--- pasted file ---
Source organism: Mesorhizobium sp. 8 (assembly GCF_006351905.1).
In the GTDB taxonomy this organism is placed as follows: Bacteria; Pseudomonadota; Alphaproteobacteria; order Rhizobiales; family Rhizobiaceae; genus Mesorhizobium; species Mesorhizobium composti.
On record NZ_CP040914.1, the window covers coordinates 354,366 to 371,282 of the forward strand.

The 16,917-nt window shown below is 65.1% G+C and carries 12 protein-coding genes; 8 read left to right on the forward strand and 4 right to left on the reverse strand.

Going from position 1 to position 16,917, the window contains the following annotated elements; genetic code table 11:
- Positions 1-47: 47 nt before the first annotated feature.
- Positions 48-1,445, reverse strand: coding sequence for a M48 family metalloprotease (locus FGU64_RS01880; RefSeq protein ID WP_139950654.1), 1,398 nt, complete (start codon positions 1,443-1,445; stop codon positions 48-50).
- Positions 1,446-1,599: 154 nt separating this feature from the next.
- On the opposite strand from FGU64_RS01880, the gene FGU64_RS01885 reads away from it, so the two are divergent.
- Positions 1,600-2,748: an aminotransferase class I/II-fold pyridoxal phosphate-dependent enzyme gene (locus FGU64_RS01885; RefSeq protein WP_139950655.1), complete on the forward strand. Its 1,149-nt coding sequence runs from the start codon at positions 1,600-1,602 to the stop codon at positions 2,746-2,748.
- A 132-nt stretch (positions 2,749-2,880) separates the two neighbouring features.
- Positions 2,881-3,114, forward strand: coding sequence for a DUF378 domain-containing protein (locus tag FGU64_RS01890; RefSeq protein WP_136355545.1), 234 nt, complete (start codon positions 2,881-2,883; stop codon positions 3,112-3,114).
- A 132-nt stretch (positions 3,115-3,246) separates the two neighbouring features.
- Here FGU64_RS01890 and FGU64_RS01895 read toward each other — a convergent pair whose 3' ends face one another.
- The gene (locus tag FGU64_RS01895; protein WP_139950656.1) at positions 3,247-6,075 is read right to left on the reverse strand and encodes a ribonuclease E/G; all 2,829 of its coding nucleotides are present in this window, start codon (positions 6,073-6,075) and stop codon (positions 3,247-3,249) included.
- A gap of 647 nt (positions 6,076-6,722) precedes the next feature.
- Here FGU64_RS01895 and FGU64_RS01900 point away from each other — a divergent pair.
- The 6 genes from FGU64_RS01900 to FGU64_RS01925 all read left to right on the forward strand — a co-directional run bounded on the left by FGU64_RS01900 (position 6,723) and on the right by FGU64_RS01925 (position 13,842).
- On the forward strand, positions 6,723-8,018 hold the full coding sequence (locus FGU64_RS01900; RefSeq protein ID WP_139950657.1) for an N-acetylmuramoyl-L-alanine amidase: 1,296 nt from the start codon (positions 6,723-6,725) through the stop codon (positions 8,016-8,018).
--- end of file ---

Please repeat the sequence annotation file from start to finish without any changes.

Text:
Source organism: Mesorhizobium sp. 8 (assembly GCF_006351905.1).
In the GTDB taxonomy this organism is placed as follows: Bacteria; Pseudomonadota; Alphaproteobacteria; order Rhizobiales; family Rhizobiaceae; genus Mesorhizobium; species Mesorhizobium composti.
On record NZ_CP040914.1, the window covers coordinates 354,366 to 371,282 of the forward strand.

The 16,917-nt window shown below is 65.1% G+C and carries 12 protein-coding genes; 8 read left to right on the forward strand and 4 right to left on the reverse strand.

Going from position 1 to position 16,917, the window contains the following annotated elements; genetic code table 11:
- Positions 1-47: 47 nt before the first annotated feature.
- Positions 48-1,445, reverse strand: coding sequence for a M48 family metalloprotease (locus FGU64_RS01880; RefSeq protein ID WP_139950654.1), 1,398 nt, complete (start codon positions 1,443-1,445; stop codon positions 48-50).
- Positions 1,446-1,599: 154 nt separating this feature from the next.
- On the opposite strand from FGU64_RS01880, the gene FGU64_RS01885 reads away from it, so the two are divergent.
- Positions 1,600-2,748: an aminotransferase class I/II-fold pyridoxal phosphate-dependent enzyme gene (locus FGU64_RS01885; RefSeq protein WP_139950655.1), complete on the forward strand. Its 1,149-nt coding sequence runs from the start codon at positions 1,600-1,602 to the stop codon at positions 2,746-2,748.
- A 132-nt stretch (positions 2,749-2,880) separates the two neighbouring features.
- Positions 2,881-3,114, forward strand: coding sequence for a DUF378 domain-containing protein (locus tag FGU64_RS01890; RefSeq protein WP_136355545.1), 234 nt, complete (start codon positions 2,881-2,883; stop codon positions 3,112-3,114).
- A 132-nt stretch (positions 3,115-3,246) separates the two neighbouring features.
- Here FGU64_RS01890 and FGU64_RS01895 read toward each other — a convergent pair whose 3' ends face one another.
- The gene (locus tag FGU64_RS01895; protein WP_139950656.1) at positions 3,247-6,075 is read right to left on the reverse strand and encodes a ribonuclease E/G; all 2,829 of its coding nucleotides are present in this window, start codon (positions 6,073-6,075) and stop codon (positions 3,247-3,249) included.
- A gap of 647 nt (positions 6,076-6,722) precedes the next feature.
- Here FGU64_RS01895 and FGU64_RS01900 point away from each other — a divergent pair.
- The 6 genes from FGU64_RS01900 to FGU64_RS01925 all read left to right on the forward strand — a co-directional run bounded on the left by FGU64_RS01900 (position 6,723) and on the right by FGU64_RS01925 (position 13,842).
- On the forward strand, positions 6,723-8,018 hold the full coding sequence (locus FGU64_RS01900; RefSeq protein ID WP_139950657.1) for an N-acetylmuramoyl-L-alanine amidase: 1,296 nt from the start codon (positions 6,723-6,725) through the stop codon (positions 8,016-8,018).